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Toronto: Changing the Police Culture

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The Transformational Task Force, co-chaired by Toronto police board chair Andy Pringle and Chief Mark Saunders, released this week an interim report containing changes aimed at reducing growing costs, improving public trust and modernizing operations. Recommendations include a three-year freeze on hiring and promotions, closure of some police stations and the erasure of historic patrol boundaries. photo by fightyourtickets.ca
The Transformational Task Force, co-chaired by Toronto police board chair Andy Pringle and Chief Mark Saunders, released this week an interim report containing changes aimed at reducing growing costs, improving public trust and modernizing operations. Recommendations include a three-year freeze on hiring and promotions, closure of some police stations and the erasure of historic patrol boundaries. photo by fightyourtickets.ca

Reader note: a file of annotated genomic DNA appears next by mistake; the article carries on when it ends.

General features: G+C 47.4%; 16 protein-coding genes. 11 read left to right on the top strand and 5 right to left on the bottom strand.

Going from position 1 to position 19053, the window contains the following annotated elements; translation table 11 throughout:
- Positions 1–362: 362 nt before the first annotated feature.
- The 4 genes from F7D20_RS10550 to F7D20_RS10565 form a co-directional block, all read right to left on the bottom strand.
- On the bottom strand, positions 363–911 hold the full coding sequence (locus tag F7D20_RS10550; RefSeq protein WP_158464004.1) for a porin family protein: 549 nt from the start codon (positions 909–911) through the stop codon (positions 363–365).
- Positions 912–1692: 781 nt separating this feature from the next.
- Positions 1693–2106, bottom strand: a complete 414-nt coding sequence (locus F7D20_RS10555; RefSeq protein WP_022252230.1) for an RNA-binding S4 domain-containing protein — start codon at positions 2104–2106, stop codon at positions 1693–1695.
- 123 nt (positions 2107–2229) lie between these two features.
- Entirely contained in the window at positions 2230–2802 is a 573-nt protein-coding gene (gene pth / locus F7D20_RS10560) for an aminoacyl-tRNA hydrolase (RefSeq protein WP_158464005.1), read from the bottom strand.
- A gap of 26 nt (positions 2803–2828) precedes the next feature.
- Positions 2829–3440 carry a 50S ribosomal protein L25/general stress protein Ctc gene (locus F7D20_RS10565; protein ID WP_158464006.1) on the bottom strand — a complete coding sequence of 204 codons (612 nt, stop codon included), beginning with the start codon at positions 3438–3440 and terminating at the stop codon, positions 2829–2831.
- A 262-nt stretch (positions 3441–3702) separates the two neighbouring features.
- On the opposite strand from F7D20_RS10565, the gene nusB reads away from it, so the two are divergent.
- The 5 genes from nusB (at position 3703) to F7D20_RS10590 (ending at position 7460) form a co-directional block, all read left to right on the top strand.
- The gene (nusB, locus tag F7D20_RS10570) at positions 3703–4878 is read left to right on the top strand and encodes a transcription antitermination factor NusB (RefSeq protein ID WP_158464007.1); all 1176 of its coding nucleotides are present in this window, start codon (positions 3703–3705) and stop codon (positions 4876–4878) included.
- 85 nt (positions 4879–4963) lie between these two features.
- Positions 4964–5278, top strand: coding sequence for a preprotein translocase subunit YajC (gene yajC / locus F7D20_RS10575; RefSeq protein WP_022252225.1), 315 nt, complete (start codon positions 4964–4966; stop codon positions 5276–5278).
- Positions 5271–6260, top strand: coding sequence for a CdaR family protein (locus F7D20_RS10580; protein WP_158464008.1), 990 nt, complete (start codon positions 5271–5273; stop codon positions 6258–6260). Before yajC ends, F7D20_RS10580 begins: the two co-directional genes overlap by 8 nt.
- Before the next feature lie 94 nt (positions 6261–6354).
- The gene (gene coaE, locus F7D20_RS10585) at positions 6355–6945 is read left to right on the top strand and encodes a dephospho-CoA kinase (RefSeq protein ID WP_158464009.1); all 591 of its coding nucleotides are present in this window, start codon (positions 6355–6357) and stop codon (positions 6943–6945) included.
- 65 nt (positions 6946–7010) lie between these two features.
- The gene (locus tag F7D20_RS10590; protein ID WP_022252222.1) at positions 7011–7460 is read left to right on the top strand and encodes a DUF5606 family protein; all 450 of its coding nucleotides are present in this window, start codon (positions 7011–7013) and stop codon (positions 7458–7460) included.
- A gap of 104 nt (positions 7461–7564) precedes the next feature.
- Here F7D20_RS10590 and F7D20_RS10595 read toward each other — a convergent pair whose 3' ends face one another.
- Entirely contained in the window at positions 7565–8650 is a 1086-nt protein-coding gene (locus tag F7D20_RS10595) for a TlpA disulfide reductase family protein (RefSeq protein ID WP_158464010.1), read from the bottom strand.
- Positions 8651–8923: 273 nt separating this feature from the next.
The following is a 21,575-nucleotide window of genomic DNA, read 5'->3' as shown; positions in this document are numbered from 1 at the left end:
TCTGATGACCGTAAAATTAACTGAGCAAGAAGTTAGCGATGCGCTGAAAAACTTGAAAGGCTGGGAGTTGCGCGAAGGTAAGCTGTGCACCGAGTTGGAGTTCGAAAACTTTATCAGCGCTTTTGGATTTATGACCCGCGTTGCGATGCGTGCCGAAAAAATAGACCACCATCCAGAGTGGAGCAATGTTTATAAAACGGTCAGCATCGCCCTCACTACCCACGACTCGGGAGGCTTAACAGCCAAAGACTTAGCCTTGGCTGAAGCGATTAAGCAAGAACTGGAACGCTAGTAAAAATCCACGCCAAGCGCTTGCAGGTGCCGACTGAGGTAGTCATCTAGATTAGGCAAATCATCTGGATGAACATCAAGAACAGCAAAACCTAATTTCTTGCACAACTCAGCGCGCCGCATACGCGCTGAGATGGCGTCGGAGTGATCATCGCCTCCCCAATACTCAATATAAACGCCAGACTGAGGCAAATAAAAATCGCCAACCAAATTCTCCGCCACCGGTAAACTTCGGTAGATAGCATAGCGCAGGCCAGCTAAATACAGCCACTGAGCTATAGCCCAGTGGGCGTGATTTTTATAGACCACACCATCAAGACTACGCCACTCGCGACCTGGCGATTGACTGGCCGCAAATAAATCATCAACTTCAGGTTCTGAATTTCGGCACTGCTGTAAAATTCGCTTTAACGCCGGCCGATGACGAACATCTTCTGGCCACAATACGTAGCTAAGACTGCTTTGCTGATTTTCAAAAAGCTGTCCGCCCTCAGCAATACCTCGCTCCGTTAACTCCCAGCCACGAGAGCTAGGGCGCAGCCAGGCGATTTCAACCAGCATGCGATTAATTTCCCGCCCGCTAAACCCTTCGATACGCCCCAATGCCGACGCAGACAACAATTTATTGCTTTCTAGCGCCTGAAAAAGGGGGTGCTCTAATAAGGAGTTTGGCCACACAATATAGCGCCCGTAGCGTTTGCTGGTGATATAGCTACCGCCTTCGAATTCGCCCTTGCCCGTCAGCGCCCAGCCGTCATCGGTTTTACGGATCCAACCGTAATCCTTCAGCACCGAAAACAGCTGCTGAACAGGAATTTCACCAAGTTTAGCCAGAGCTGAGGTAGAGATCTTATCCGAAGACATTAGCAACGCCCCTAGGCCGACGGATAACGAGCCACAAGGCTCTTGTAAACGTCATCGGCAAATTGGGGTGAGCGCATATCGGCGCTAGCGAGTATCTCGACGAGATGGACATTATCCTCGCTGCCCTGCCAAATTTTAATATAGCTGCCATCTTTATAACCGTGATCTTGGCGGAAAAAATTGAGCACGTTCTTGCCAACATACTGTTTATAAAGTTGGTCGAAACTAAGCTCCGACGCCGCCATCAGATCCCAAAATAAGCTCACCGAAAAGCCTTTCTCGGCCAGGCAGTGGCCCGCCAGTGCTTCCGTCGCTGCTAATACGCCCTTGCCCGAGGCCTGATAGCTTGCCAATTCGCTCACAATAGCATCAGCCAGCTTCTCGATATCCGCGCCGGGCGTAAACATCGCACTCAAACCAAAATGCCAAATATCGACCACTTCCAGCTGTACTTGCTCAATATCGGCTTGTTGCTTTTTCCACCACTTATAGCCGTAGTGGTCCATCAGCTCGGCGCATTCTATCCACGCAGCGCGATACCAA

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Changing the culture of policing will be one of the Transformational task Force’s greatest challenges, say policing experts

The task force struck to modernize policing in Toronto calls culture change the “essential underpinning” of its ambitious set of recommendations released this week.

“Our culture has been slow to change, and we want to quicken the pace,” reads the report from the Toronto police and its civilian board, released this week.

File that under ‘easier said than done,’ say some policing experts.

“The culture of policing has been profoundly and deeply resistant to change,” said Paul McKenna, an adjunct professor at Dalhousie University and public safety consultant who has worked with Toronto police and the RCMP.

The so-called Transformational Task Force, co-chaired by Toronto police board chair Andy Pringle and Chief Mark Saunders, released this week an interim report containing changes aimed at reducing growing costs, improving public trust and modernizing operations.

Recommendations include a three-year freeze on hiring and promotions, closure of some police stations and the erasure of historic patrol boundaries.